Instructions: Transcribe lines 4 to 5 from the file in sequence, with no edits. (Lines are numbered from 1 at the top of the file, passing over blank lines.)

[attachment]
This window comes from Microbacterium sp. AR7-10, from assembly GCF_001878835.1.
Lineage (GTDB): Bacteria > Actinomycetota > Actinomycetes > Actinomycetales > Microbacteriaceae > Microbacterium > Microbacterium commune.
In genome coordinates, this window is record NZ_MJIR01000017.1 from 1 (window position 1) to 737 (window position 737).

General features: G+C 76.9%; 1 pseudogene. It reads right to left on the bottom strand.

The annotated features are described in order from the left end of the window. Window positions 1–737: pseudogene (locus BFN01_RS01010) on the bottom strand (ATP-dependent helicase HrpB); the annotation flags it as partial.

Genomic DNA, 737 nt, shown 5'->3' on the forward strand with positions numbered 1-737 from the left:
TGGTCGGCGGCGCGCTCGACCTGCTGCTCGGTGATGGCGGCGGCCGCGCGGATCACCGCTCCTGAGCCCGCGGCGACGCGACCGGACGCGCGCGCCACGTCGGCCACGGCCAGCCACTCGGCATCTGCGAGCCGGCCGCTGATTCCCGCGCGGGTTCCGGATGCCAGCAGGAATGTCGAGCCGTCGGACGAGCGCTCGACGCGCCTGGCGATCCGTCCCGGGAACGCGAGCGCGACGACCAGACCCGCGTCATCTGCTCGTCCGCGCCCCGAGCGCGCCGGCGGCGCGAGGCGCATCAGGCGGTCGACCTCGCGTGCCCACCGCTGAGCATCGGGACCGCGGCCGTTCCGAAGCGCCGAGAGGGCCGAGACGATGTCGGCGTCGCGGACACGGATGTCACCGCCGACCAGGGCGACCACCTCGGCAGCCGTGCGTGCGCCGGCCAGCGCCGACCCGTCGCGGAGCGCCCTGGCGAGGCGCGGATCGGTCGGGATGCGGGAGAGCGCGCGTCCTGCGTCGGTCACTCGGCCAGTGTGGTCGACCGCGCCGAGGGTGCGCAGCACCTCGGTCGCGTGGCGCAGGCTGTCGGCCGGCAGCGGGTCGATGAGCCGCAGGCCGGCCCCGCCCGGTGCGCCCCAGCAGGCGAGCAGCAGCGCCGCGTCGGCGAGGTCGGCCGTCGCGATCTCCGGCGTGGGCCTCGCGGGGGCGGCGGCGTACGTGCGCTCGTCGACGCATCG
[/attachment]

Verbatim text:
General features: G+C 76.9%; 1 pseudogene. It reads right to left on the bottom strand.

The annotated features are described in order from the left end of the window. Window positions 1–737: pseudogene (locus BFN01_RS01010) on the bottom strand (ATP-dependent helicase HrpB); the annotation flags it as partial.